Python does not raise SyntaxWarning for constructions which can occur in real code. In the linter you have options to control what types of warnings you want to see, and it is expect to use such options. The Python interpreter is used to run Python programs, not to view warnings. If the warning is enabled by default and needs an option to disable, it will harm users of Python programs. If the warning is disabled by default and needs an option to enable, it loses the purpose. The beginner will not use option, because they do not know about it, and the more advanced user can use a linter with the same success.

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Do you we shouldn’t have made a SyntaxWarning for if x is 1?

Yes, absolutely. I’m suggesting that Python help make the beginner aware of the mistake.

Do you have an example of if <CONDITION> or <LITERAL>: from real code?

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Same. The syntax warning could be a good thing to make sure you don’t ship your debug code, though…

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The warning wouldn’t trigger if you prepend 1 or to a condition, so that might be an alternative. Of course, that assumes you don’t mind skipping the evaluation of the condition itself.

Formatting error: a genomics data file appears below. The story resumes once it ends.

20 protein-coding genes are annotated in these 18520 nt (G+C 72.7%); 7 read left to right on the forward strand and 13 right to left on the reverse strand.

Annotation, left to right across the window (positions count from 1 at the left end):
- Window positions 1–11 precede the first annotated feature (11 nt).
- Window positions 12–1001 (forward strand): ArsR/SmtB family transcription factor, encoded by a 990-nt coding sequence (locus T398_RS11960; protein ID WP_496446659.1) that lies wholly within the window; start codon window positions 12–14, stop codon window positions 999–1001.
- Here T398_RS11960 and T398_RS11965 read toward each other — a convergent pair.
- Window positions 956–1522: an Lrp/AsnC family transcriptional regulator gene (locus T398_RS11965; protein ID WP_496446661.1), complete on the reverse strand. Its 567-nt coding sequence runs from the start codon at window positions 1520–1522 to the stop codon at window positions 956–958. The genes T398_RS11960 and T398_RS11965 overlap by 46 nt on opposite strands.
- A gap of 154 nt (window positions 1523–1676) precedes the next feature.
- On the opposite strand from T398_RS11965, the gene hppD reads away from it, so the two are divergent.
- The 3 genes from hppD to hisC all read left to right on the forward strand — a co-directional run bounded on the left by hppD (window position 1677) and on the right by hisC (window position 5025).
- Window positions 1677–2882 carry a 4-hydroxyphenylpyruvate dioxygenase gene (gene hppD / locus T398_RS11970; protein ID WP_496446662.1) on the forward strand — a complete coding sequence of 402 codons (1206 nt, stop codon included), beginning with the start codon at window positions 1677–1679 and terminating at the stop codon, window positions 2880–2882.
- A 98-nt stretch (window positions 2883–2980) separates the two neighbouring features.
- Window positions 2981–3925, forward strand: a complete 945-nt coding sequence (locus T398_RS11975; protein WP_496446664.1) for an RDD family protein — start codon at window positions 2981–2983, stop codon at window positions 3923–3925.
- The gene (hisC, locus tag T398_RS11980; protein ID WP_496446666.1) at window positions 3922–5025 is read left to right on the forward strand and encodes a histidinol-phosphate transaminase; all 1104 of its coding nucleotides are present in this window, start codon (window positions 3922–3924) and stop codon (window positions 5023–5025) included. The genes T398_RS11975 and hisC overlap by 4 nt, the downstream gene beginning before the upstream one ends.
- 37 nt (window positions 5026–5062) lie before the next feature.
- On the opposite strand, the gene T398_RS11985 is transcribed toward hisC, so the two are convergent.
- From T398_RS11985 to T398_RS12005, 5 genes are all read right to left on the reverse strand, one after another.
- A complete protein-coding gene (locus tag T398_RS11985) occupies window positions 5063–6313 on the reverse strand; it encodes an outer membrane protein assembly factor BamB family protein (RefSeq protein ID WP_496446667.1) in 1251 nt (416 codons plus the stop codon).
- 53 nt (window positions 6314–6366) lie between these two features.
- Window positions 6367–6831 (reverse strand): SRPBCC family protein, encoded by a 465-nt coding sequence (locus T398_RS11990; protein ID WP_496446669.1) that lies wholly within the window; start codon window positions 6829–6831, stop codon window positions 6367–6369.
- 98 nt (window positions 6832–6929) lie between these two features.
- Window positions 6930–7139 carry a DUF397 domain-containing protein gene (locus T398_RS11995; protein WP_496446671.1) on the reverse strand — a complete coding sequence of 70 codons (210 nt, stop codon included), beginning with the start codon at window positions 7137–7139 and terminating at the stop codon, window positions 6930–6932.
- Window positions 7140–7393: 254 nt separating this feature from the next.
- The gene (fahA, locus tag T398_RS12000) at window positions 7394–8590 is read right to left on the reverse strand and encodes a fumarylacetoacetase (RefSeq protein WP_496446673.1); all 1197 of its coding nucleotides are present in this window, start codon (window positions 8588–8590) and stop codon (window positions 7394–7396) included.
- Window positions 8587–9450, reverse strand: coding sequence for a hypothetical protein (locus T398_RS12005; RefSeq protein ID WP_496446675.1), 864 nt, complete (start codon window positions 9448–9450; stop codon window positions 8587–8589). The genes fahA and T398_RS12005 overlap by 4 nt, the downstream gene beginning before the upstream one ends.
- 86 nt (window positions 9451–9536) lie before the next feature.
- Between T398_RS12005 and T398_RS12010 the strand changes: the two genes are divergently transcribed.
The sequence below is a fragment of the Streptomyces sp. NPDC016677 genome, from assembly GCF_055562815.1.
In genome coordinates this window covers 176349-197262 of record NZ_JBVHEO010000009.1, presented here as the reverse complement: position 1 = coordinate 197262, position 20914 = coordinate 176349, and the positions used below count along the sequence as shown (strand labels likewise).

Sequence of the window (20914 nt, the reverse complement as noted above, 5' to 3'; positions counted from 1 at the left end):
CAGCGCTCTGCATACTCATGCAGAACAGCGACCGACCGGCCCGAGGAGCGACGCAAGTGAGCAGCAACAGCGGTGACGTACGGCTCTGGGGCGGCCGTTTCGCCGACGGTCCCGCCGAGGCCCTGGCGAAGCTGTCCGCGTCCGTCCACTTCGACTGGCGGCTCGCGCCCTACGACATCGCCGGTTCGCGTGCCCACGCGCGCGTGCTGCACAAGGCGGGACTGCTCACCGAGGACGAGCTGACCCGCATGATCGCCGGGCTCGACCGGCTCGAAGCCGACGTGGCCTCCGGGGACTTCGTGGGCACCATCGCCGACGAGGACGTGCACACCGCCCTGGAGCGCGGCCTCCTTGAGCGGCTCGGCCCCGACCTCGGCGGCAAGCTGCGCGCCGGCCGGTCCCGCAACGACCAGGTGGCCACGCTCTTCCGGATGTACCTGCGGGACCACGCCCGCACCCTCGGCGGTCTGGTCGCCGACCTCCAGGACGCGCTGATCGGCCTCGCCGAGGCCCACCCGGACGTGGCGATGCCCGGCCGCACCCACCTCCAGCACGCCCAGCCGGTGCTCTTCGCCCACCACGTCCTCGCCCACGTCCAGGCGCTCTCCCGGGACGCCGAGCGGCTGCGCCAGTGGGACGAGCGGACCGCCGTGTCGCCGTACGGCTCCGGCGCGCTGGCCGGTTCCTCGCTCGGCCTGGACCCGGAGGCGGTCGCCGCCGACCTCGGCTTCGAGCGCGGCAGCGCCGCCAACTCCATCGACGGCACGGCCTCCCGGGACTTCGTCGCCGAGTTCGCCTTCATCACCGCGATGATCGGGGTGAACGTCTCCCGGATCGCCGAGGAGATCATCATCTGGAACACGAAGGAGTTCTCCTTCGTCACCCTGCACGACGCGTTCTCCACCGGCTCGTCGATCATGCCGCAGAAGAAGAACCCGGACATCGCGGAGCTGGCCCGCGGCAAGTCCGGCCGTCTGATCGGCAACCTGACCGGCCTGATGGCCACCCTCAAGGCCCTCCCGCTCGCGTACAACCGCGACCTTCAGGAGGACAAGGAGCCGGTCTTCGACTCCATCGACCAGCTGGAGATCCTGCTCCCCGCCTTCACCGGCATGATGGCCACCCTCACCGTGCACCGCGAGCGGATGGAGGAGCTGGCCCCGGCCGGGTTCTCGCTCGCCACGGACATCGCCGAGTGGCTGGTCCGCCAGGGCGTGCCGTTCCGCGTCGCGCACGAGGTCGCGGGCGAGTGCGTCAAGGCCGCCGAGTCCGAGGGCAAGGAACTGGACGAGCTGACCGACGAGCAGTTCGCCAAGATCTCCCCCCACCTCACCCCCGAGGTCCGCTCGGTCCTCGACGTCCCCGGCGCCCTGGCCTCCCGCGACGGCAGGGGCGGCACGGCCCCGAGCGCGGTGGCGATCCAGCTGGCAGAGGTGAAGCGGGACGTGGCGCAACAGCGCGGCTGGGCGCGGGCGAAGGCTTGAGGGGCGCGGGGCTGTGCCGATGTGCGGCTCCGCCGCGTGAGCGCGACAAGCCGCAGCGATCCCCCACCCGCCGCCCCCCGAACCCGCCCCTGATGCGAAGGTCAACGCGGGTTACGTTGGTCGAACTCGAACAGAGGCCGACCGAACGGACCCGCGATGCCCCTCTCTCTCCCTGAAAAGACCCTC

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I often add “1 or " or “0 and " before condition to make it temporary always true or always false. I do this on reflexes without much thinking, like adding a debug print. I do not know whether I added " or 1” or " and 0after condition, but maybe I did this too. Of course this code only lives during debugging, but even in such case I do not want to see a SyntaxWarning. If I train myself to ignore SyntaxWarning, I will ignore them in other cases.

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The standard Pythonic way to spell that would be or True. Would the SyntaxWarning apply to that case as well? That seems to be the one case where it could plausibly be intentional (even if temporary).

Well, the issue is that the users most likely to make this mistake are the least likely to use, or at least pay attention to and know how to read, the output of linters and style checkers (especially since they will likely be reporting many other less serious issues with their code than this).

I’m not sure I’d consider a temporary debugging hack to be “normal working code”, as the code is deliberately not functioning as normally intended. And what about if x is 1?

Different strokes for different folks, but personally I’d much rather see a SyntaxWarning, as I would not want that hack to live longer than absolutely necessary and I’d much rather have a reminder that its there and to remove it as soon as possible than risk any chance it makes it into production.